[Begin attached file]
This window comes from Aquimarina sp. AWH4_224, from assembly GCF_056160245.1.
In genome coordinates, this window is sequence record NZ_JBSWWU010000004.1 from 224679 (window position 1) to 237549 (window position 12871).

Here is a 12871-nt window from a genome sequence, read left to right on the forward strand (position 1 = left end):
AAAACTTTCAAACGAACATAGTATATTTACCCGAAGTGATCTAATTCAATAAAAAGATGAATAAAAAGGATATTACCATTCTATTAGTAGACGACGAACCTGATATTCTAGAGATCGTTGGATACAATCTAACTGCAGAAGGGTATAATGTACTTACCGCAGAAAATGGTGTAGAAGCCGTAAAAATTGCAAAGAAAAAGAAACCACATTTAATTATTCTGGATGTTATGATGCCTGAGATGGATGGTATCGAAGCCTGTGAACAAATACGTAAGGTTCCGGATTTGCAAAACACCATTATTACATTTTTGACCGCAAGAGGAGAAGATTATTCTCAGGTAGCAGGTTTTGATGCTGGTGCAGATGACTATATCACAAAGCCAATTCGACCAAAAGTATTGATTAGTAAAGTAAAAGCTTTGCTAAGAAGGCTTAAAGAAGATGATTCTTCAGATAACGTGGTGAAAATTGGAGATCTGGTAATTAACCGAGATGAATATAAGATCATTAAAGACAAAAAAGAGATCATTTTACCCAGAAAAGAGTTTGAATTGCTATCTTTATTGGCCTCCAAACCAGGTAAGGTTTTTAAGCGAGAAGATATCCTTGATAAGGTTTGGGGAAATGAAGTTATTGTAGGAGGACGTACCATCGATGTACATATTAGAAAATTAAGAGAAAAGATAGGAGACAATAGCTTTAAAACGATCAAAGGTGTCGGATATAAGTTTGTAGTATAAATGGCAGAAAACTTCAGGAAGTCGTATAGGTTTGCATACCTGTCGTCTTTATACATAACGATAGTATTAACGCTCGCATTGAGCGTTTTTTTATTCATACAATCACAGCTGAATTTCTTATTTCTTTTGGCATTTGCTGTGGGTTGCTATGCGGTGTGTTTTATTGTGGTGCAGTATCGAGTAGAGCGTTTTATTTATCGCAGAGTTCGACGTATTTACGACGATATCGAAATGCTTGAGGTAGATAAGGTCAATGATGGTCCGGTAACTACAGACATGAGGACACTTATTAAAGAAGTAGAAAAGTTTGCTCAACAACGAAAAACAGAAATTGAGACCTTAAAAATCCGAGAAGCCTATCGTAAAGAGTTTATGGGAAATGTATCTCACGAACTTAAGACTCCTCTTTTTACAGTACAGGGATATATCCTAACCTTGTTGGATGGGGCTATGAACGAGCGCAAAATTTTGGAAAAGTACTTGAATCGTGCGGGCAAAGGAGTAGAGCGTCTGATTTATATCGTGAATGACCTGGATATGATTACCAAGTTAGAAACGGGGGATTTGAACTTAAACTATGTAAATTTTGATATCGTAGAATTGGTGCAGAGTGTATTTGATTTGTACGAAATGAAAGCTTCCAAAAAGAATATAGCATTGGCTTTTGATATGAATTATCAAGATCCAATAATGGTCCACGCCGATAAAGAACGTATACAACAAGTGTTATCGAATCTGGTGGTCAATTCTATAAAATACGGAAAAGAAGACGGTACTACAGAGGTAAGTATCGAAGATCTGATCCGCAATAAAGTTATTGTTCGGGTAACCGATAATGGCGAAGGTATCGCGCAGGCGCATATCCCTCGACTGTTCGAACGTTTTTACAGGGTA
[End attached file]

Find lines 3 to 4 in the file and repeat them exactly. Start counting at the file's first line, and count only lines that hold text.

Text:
Here is a 12871-nt window from a genome sequence, read left to right on the forward strand (position 1 = left end):
AAAACTTTCAAACGAACATAGTATATTTACCCGAAGTGATCTAATTCAATAAAAAGATGAATAAAAAGGATATTACCATTCTATTAGTAGACGACGAACCTGATATTCTAGAGATCGTTGGATACAATCTAACTGCAGAAGGGTATAATGTACTTACCGCAGAAAATGGTGTAGAAGCCGTAAAAATTGCAAAGAAAAAGAAACCACATTTAATTATTCTGGATGTTATGATGCCTGAGATGGATGGTATCGAAGCCTGTGAACAAATACGTAAGGTTCCGGATTTGCAAAACACCATTATTACATTTTTGACCGCAAGAGGAGAAGATTATTCTCAGGTAGCAGGTTTTGATGCTGGTGCAGATGACTATATCACAAAGCCAATTCGACCAAAAGTATTGATTAGTAAAGTAAAAGCTTTGCTAAGAAGGCTTAAAGAAGATGATTCTTCAGATAACGTGGTGAAAATTGGAGATCTGGTAATTAACCGAGATGAATATAAGATCATTAAAGACAAAAAAGAGATCATTTTACCCAGAAAAGAGTTTGAATTGCTATCTTTATTGGCCTCCAAACCAGGTAAGGTTTTTAAGCGAGAAGATATCCTTGATAAGGTTTGGGGAAATGAAGTTATTGTAGGAGGACGTACCATCGATGTACATATTAGAAAATTAAGAGAAAAGATAGGAGACAATAGCTTTAAAACGATCAAAGGTGTCGGATATAAGTTTGTAGTATAAATGGCAGAAAACTTCAGGAAGTCGTATAGGTTTGCATACCTGTCGTCTTTATACATAACGATAGTATTAACGCTCGCATTGAGCGTTTTTTTATTCATACAATCACAGCTGAATTTCTTATTTCTTTTGGCATTTGCTGTGGGTTGCTATGCGGTGTGTTTTATTGTGGTGCAGTATCGAGTAGAGCGTTTTATTTATCGCAGAGTTCGACGTATTTACGACGATATCGAAATGCTTGAGGTAGATAAGGTCAATGATGGTCCGGTAACTACAGACATGAGGACACTTATTAAAGAAGTAGAAAAGTTTGCTCAACAACGAAAAACAGAAATTGAGACCTTAAAAATCCGAGAAGCCTATCGTAAAGAGTTTATGGGAAATGTATCTCACGAACTTAAGACTCCTCTTTTTACAGTACAGGGATATATCCTAACCTTGTTGGATGGGGCTATGAACGAGCGCAAAATTTTGGAAAAGTACTTGAATCGTGCGGGCAAAGGAGTAGAGCGTCTGATTTATATCGTGAATGACCTGGATATGATTACCAAGTTAGAAACGGGGGATTTGAACTTAAACTATGTAAATTTTGATATCGTAGAATTGGTGCAGAGTGTATTTGATTTGTACGAAATGAAAGCTTCCAAAAAGAATATAGCATTGGCTTTTGATATGAATTATCAAGATCCAATAATGGTCCACGCCGATAAAGAACGTATACAACAAGTGTTATCGAATCTGGTGGTCAATTCTATAAAATACGGAAAAGAAGACGGTACTACAGAGGTAAGTATCGAAGATCTGATCCGCAATAAAGTTATTGTTCGGGTAACCGATAATGGCGAAGGTATCGCGCAGGCGCATATCCCTCGACTGTTCGAACGTTTTTACAGGGTA